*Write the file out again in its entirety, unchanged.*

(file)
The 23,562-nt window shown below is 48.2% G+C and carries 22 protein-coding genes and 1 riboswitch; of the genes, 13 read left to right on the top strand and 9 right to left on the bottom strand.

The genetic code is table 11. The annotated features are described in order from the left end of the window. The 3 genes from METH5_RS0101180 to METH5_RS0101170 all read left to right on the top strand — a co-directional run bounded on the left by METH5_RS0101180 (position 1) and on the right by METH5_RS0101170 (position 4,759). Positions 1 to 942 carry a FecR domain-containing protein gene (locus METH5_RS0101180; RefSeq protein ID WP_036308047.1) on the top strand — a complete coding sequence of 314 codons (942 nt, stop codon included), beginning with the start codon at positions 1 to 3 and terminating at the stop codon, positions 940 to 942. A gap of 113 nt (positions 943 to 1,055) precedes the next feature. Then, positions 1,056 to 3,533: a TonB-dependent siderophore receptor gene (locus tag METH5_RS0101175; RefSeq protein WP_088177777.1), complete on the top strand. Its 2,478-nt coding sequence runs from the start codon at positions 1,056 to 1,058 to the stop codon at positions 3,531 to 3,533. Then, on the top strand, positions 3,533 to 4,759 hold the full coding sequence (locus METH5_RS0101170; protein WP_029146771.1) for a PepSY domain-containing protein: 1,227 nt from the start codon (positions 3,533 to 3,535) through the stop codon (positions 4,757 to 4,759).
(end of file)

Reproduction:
The 23,562-nt window shown below is 48.2% G+C and carries 22 protein-coding genes and 1 riboswitch; of the genes, 13 read left to right on the top strand and 9 right to left on the bottom strand.

The genetic code is table 11. The annotated features are described in order from the left end of the window. The 3 genes from METH5_RS0101180 to METH5_RS0101170 all read left to right on the top strand — a co-directional run bounded on the left by METH5_RS0101180 (position 1) and on the right by METH5_RS0101170 (position 4,759). Positions 1 to 942 carry a FecR domain-containing protein gene (locus METH5_RS0101180; RefSeq protein ID WP_036308047.1) on the top strand — a complete coding sequence of 314 codons (942 nt, stop codon included), beginning with the start codon at positions 1 to 3 and terminating at the stop codon, positions 940 to 942. A gap of 113 nt (positions 943 to 1,055) precedes the next feature. Then, positions 1,056 to 3,533: a TonB-dependent siderophore receptor gene (locus tag METH5_RS0101175; RefSeq protein WP_088177777.1), complete on the top strand. Its 2,478-nt coding sequence runs from the start codon at positions 1,056 to 1,058 to the stop codon at positions 3,531 to 3,533. Then, on the top strand, positions 3,533 to 4,759 hold the full coding sequence (locus METH5_RS0101170; protein WP_029146771.1) for a PepSY domain-containing protein: 1,227 nt from the start codon (positions 3,533 to 3,535) through the stop codon (positions 4,757 to 4,759).